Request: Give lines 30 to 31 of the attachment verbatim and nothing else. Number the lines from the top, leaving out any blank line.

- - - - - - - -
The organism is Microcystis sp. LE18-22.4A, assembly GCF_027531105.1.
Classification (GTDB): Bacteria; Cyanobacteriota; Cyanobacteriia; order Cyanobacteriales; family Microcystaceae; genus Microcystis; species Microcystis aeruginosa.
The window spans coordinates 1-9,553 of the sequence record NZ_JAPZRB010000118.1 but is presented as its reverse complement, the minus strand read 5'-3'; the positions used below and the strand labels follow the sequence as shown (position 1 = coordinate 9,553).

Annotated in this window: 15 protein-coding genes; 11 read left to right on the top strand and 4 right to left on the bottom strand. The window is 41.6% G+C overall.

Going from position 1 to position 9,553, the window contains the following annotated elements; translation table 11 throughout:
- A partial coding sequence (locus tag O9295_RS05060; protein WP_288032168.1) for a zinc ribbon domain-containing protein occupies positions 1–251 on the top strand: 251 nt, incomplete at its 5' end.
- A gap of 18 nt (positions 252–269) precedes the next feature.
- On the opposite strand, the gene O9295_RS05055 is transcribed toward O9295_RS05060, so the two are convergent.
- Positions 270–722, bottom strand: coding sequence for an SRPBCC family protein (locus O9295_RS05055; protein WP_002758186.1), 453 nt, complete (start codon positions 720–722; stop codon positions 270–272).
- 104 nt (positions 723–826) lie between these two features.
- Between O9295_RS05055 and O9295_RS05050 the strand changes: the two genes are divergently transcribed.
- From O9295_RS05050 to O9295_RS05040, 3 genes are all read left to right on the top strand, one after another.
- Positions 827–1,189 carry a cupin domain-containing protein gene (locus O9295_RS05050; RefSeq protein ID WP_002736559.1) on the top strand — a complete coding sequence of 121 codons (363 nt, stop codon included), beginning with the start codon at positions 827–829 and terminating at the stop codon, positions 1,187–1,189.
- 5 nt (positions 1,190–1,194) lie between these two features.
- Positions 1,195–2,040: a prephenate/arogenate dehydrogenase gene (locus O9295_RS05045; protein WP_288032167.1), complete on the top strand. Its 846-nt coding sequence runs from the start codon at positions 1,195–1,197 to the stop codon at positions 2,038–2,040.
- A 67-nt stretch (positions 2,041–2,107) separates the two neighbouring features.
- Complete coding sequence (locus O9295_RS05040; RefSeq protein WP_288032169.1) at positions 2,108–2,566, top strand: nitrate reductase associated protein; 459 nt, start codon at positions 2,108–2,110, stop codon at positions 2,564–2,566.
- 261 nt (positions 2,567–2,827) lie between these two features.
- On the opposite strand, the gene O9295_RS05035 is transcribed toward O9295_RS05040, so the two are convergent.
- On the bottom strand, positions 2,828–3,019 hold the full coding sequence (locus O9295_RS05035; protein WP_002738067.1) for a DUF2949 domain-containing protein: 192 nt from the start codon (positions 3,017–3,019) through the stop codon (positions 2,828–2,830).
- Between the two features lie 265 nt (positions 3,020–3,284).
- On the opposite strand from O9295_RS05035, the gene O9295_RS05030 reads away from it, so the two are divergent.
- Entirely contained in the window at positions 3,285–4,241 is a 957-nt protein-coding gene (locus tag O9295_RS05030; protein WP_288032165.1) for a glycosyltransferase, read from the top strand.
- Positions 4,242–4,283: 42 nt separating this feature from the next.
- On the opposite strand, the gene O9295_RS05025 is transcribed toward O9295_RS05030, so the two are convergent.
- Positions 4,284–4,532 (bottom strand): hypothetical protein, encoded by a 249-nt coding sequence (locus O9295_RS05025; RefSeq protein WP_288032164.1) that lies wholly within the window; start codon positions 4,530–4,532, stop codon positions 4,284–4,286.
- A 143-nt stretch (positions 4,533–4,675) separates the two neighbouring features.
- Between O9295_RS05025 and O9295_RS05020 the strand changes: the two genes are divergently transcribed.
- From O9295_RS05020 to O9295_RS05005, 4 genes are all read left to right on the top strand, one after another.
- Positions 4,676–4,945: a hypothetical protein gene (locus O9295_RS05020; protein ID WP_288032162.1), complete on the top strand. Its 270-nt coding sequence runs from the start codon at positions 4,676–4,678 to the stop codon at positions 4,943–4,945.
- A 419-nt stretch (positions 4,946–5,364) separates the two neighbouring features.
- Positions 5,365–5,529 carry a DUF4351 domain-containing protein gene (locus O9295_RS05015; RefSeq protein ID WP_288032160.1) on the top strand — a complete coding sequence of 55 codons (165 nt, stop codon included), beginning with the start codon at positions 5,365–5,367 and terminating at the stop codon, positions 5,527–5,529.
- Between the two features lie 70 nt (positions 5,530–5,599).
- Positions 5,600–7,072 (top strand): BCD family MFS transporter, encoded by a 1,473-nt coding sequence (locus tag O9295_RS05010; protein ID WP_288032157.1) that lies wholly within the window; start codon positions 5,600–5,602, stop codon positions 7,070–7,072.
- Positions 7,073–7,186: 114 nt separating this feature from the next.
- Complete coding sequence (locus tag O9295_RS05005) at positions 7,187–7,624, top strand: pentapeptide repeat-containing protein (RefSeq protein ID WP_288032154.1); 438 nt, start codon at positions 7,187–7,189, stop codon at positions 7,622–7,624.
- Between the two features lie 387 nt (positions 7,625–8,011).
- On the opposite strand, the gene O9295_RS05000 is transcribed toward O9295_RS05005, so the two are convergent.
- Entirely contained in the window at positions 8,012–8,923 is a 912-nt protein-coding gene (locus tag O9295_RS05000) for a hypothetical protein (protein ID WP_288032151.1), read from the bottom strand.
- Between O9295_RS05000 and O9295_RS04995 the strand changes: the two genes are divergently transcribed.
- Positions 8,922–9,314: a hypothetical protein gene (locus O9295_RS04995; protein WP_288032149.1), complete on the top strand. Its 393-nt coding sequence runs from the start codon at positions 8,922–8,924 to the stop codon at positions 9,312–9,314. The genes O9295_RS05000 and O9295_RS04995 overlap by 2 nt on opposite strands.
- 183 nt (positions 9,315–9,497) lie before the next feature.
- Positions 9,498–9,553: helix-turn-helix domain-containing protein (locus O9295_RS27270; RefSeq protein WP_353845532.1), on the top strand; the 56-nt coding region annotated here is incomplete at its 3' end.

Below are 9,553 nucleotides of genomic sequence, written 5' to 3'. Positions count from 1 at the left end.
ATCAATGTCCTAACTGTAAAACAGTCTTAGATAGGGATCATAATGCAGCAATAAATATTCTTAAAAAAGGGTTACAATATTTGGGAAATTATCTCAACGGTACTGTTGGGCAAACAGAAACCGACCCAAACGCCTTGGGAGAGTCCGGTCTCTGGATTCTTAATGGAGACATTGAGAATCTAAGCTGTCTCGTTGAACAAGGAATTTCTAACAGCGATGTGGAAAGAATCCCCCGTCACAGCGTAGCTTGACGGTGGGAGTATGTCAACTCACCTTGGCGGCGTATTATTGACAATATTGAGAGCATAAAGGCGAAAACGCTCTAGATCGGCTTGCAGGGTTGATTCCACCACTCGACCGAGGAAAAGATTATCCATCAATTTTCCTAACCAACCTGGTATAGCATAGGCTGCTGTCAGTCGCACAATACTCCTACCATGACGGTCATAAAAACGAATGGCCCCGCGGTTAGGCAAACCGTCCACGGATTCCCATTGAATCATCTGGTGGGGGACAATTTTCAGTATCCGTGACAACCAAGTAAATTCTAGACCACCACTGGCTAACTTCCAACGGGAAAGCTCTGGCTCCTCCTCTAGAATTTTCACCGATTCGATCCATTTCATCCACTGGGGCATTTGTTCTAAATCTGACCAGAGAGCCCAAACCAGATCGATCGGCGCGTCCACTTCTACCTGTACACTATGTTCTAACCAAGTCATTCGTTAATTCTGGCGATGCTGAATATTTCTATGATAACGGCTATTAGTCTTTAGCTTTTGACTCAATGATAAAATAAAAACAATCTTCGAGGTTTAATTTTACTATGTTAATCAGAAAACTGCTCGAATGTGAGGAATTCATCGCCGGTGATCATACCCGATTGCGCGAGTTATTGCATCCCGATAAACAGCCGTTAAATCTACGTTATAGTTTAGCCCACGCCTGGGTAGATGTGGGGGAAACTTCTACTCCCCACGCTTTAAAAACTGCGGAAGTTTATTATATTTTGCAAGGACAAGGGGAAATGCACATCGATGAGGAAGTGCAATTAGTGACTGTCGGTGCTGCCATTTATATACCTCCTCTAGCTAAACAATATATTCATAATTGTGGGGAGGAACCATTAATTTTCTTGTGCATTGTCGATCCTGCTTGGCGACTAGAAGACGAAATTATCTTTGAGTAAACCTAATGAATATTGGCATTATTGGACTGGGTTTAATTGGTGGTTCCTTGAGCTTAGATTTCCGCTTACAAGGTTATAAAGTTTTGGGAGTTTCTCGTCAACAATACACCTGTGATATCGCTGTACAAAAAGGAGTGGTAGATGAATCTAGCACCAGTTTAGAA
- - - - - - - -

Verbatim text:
- Positions 4,676–4,945: a hypothetical protein gene (locus O9295_RS05020; protein ID WP_288032162.1), complete on the top strand. Its 270-nt coding sequence runs from the start codon at positions 4,676–4,678 to the stop codon at positions 4,943–4,945.
- A 419-nt stretch (positions 4,946–5,364) separates the two neighbouring features.